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Dr. Cleotilde Ruppenthal held up a picture and said, “Let’s try this one. What is this?”
Mai Fisher stared at the black and white drawing, and the image of a flower formed in her head. She knew exactly what it was, but the word “flower” would not emerge from her mouth.
How ironic that she understood and could even say her condition—aphasia: the loss of a previously held ability to speak or understand spoken or written language due to disease or brain injury. If the doctor had handed her a pencil and paper, she knew she could write the word flower; saying it was another matter altogether.
Mai shook her head, more at the picture than the doctor.
“Do you know what it is?” Ruppenthal asked.
“Yes,” Mai said.
“Give it a try.”
Mai’s right hand went into her hair, barely an inch long, and pulled. She shook her head again. “I. Can’t.” Just two words that took such a long time to utter. She pulled harder at her hair.
“All right,” said Ruppenthal, “let’s try something else.” She laid three cards on the table before Mai. “What’s common to all three pictures, Mai?”
“Good! That’s very good. In each one, the ball is doing something different. Can you tell me what each is doing?”
The pulling of her hair had become a reflex when things disturbed her, and she felt a hand close on hers and gently lower it to the table. Mai turned and looked at the man sitting next to her. Alexei. His name had come to her the second she had regained consciousness and seen him. As clear a memory as she’d had since, but though the name had come easily, just who and what he was to her had not.
He smiled at her and said, “Take it easy. You don’t have much to be pulling it out. Take a look at the cards and tell me what you see.”
Mai looked at the three cards. In one a person let a ball fall through his fingers. The next one was a man with a baseball bat hitting a ball, and in the third one someone kicked a ball. She could see each action, and she knew what each was, but when she opened her mouth, nothing emerged.
She turned back to Alexei. “Fucking. Useless,” she said. With her one good hand, she swept the three cards off the table, then wept in silence as he knelt and picked up the cards then handed them back to the therapist. He sat beside her again and dried her eyes and cheeks with his handkerchief. That felt good and safe and undemanding, and Mai leaned against him.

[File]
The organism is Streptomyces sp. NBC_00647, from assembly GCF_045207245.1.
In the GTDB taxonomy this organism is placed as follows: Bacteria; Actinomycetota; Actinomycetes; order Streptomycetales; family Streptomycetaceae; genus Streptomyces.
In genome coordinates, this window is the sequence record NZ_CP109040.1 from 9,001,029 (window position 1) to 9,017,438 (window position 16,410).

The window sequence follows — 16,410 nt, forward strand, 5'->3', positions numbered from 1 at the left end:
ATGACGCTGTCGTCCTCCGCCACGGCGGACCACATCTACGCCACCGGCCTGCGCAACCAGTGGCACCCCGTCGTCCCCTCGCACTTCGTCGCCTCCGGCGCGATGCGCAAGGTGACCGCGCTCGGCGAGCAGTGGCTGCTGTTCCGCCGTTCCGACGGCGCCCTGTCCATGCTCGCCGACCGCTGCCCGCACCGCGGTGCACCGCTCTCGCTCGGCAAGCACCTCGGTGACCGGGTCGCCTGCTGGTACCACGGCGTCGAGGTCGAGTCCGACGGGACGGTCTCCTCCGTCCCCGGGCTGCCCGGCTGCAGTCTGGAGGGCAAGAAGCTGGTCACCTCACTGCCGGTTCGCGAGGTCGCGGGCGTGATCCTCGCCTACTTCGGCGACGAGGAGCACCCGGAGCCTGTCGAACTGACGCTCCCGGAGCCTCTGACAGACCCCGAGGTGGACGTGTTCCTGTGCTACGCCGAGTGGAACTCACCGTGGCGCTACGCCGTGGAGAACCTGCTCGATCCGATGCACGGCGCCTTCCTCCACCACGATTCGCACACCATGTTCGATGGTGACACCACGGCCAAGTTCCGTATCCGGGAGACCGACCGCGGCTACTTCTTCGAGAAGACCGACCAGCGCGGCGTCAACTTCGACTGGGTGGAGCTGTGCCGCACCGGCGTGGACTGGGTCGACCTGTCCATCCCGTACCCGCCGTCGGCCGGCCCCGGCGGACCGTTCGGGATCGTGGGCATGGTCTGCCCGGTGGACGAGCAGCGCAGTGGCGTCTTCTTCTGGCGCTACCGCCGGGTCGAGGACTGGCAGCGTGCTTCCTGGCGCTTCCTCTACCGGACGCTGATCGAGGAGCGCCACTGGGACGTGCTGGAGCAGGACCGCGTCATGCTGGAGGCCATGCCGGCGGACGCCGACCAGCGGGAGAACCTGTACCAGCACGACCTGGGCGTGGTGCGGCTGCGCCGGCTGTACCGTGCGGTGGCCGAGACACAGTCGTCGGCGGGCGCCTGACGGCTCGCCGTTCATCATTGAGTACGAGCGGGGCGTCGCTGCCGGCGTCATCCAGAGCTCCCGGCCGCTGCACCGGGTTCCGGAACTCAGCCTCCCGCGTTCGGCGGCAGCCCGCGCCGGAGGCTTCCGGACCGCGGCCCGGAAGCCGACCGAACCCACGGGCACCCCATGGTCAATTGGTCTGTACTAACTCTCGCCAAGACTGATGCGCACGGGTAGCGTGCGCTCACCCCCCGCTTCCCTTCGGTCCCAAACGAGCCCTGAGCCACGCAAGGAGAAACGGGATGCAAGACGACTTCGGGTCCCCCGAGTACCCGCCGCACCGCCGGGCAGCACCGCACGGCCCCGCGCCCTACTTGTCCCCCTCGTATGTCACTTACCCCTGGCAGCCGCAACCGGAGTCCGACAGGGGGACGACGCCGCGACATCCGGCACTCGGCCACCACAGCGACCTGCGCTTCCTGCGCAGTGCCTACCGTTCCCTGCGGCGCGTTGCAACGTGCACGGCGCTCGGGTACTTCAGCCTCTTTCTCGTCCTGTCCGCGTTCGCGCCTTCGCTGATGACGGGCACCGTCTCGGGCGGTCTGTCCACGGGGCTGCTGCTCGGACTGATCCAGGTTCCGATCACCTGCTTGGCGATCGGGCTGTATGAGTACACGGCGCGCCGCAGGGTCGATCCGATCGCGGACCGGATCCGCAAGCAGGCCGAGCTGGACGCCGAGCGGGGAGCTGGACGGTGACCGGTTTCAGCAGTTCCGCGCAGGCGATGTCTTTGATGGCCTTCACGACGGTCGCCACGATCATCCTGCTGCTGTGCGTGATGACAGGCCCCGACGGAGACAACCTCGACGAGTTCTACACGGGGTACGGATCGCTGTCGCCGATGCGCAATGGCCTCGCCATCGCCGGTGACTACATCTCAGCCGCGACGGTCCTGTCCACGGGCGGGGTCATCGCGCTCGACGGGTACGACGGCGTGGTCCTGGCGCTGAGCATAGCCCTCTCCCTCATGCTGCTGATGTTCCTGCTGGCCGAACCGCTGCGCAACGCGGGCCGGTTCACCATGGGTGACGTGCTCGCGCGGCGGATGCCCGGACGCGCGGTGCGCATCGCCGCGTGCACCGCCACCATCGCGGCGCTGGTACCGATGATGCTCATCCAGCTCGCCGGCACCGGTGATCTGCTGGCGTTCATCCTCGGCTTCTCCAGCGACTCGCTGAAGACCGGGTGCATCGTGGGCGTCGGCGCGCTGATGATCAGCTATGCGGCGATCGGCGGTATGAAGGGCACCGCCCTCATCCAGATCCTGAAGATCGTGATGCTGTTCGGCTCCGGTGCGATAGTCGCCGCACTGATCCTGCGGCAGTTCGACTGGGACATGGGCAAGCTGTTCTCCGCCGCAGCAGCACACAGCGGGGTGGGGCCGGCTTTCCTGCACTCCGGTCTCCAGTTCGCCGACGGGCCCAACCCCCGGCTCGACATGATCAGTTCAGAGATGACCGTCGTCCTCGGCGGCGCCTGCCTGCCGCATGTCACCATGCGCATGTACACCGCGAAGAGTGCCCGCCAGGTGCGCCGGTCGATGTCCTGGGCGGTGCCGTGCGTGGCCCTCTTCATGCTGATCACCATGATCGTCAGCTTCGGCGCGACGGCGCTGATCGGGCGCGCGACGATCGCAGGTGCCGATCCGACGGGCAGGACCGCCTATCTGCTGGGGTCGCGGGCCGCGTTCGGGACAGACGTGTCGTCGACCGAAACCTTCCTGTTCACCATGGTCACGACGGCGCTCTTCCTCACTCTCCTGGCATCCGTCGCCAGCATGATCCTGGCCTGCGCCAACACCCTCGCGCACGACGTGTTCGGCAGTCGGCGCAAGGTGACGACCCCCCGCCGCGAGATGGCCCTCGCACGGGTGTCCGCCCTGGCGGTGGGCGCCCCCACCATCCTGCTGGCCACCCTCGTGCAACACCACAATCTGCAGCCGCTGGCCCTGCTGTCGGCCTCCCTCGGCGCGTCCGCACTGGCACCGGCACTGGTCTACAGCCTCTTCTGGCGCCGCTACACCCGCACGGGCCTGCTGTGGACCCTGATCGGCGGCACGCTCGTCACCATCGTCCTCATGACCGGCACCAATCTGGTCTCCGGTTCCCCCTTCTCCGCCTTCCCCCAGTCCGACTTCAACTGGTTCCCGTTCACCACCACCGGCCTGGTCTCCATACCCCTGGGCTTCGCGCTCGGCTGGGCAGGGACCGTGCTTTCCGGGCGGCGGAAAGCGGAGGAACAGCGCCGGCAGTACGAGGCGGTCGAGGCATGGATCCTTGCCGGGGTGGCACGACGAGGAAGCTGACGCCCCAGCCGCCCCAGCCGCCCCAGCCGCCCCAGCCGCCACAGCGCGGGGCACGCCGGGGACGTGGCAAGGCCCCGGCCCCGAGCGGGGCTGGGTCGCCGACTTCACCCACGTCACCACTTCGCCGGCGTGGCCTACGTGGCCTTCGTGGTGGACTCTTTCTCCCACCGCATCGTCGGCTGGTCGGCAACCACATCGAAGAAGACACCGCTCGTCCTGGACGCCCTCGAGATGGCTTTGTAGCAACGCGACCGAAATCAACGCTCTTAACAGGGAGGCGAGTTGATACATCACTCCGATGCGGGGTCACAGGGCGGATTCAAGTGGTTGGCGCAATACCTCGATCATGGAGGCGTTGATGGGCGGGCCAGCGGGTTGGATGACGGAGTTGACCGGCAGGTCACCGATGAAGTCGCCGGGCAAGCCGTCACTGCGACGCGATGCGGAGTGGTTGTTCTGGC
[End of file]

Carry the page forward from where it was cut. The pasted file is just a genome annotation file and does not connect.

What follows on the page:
“You shouldn’t do these things for her,” she heard Ruppenthal say. “I know it pains you to see her this way, but none of her injuries, from the severe concussion, the memory loss, and the aphasia to the accompanying left-side muscle weakness, are permanent.”
“We’ve discussed why I have to be present,” Alexei said, and Mai felt the vibration of his voice where she pressed against his chest.
“Yes, I understand, in case she says something classified, but, frankly, you’re keeping me from helping her.” Mai saw Ruppenthal hold up a hand to forestall an interruption. “I know you think you’re helping, but you’re not. You can’t keep doing things for her. If you do, you’re just creating a dependency, and she’ll never recover.”
“No, Mr. Bukharin, you need to listen to me. I can help her, but if you step in every time something becomes hard for her, she’ll never push herself. You want her to need to you.”
“You think I’m deliberately hindering her progress?” Alexei asked. Mai felt his muscles tense, his hand tighten on her shoulder.
“No, I think it’s unconscious on your part, but, regardless, you’re not doing her any favors.”
Mai sat up straight and looked first at Alexei then at Ruppenthal. “I’m. Here,” Mai said. “Don’t talk. Like I’m. Not.”
Ruppenthal clasped her hands on the tabletop and leaned toward Mai. “Do you want to get better?” she asked.
“Do you want me to help you?”
Mai was tired of the inability to remember the simplest of things, of having Alexei step in and fill the gaps in her recovering physical abilities. “Yes,” she said.